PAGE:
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## 'Limiting Probabilities' printed from http://nrich.maths.org/

The numbers on the edges of this graph give the probabilities
of a particle travelling along those edges in the direction given
by the arrow. The same information is given by the entry $a_{ij}$
in the following matrix which gives the probability of travelling
from vertex $i$ to vertex $j$. $$A=\left( \begin{array}{cccc} 0
&1 &0 &0 \\ 0 &0 &0.5 &0.5 \\ 1 &0
&0 &0 \\ 0 &0 &0 &1 \end{array} \right)$$

For this question you can use a graphic calculator or computer
software to find powers of the matrices but you need to understand
the definition of matrix multiplication (see the Thesaurus) to be
able to do the question.

Can you see why the square of the matrix gives the
probabilities of travelling from one vertex to another in two
stages and the $n$th power of the matrix gives the probability of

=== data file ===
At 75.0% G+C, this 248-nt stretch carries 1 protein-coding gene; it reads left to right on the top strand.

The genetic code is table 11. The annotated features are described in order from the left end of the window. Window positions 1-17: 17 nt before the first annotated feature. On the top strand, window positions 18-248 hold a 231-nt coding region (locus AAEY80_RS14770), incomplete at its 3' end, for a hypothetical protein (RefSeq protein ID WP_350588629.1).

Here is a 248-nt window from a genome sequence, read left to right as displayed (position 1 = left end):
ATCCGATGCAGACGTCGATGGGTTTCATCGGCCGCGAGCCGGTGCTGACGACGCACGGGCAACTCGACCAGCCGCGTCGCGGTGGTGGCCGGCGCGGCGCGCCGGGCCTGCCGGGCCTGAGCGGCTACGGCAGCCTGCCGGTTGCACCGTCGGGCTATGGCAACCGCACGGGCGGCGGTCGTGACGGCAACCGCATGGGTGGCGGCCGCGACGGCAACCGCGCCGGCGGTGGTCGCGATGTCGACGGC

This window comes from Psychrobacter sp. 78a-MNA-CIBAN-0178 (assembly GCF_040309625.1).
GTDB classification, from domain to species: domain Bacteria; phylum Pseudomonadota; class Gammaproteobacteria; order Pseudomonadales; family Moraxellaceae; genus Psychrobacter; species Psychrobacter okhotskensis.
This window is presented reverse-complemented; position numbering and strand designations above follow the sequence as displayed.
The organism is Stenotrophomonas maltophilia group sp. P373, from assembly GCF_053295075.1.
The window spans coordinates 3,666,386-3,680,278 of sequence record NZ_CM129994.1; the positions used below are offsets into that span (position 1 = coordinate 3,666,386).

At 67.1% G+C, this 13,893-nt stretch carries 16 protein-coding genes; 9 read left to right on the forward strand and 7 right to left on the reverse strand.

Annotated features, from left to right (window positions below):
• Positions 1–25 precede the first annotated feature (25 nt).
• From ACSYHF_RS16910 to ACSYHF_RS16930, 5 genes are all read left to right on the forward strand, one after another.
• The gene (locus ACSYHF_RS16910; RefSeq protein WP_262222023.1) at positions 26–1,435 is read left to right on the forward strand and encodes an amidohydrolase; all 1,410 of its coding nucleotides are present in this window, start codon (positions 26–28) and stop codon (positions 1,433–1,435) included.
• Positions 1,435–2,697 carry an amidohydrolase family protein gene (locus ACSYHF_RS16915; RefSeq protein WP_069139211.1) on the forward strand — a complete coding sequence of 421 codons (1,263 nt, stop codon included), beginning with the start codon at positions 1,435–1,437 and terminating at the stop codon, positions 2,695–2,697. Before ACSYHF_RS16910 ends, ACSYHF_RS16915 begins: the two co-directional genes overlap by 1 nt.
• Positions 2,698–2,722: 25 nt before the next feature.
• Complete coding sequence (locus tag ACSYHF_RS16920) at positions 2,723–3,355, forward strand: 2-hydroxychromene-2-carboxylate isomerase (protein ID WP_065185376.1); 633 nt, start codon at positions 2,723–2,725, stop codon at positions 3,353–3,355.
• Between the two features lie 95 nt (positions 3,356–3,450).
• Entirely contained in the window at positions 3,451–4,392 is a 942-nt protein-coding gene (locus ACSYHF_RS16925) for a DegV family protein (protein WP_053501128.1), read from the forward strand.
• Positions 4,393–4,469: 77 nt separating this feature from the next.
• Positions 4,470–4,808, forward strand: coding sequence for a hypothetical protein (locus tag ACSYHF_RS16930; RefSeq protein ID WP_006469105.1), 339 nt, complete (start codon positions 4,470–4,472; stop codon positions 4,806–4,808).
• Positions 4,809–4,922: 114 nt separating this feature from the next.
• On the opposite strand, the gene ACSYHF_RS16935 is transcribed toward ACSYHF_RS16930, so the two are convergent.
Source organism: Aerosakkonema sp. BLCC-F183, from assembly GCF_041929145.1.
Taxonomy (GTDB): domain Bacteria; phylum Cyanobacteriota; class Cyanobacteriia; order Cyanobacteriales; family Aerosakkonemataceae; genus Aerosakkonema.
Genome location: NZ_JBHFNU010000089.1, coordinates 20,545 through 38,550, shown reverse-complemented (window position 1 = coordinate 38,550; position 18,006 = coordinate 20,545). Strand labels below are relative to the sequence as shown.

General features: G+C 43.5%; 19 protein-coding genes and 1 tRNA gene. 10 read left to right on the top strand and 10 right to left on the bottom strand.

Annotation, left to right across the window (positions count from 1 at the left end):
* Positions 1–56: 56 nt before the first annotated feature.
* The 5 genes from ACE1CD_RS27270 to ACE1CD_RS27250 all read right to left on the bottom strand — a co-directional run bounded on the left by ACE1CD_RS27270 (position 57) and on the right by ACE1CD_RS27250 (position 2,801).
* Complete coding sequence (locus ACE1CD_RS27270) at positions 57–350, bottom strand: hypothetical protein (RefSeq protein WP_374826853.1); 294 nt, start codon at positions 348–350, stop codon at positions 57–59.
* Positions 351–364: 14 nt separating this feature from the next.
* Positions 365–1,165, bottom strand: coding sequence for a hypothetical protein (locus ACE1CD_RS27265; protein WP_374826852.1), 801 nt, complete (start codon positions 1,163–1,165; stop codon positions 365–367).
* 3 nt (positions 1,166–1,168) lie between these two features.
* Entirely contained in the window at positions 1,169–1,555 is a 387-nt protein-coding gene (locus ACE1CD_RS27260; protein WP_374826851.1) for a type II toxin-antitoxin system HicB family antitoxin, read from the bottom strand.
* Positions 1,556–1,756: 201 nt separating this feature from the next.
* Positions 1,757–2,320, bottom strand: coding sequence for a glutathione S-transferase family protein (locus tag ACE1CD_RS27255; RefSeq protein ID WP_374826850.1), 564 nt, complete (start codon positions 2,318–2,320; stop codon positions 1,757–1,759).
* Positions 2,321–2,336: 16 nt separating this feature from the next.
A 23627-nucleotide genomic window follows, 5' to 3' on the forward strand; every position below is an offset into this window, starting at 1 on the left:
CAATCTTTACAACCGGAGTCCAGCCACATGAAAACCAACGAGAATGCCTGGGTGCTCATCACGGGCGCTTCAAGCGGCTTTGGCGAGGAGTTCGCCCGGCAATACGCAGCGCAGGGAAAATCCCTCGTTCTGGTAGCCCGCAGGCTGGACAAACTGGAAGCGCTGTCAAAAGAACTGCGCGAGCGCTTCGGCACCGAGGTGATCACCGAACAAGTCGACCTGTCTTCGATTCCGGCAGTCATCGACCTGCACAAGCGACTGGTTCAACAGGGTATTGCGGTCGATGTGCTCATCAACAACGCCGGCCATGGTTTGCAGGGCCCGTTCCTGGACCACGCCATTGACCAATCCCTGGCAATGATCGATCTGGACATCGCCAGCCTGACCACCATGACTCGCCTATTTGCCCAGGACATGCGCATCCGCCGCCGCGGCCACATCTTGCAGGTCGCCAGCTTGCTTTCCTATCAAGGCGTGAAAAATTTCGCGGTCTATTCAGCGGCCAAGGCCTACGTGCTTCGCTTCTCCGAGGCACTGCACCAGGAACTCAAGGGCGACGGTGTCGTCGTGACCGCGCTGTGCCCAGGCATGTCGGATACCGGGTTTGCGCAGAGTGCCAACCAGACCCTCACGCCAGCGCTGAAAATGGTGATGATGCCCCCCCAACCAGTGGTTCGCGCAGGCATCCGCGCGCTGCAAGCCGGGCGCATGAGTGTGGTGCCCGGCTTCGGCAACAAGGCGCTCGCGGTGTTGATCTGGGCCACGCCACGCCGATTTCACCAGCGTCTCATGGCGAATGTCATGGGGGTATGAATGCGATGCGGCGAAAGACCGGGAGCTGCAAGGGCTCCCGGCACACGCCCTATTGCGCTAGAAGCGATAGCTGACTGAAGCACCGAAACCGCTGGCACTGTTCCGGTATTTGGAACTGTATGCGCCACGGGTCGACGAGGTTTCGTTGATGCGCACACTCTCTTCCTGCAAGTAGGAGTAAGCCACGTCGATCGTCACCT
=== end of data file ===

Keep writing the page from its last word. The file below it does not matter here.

traveling from one vertex to another in $n$ stages? For example $$
A^{20}=\left( \begin{array}{cccc} 0 &0 &0.008 &0.992 \\
0.008 &0 &0 &0.992 \\ 0 &0016 &0 &0.984 \\
0 &0 &0 &1 \end{array} \right) $$ This matrix shows
that there is zero probability of getting from vertex $1$ to vertex
$2$ in $20$ stages (that is along $20$ edges with the paths along
the edges being repeated), but there is a probability of $0.008$
(to 3 significant figures) of travelling from vertex $1$ to vertex
$3$ in $20$ stages.

Work out $A^{21}$ and $A^{22}$ and explain the occurrences of
zero and non zero entries in these matrices.

What would you expect to happen for higher powers, (e.g.
$A^{100}$), and why?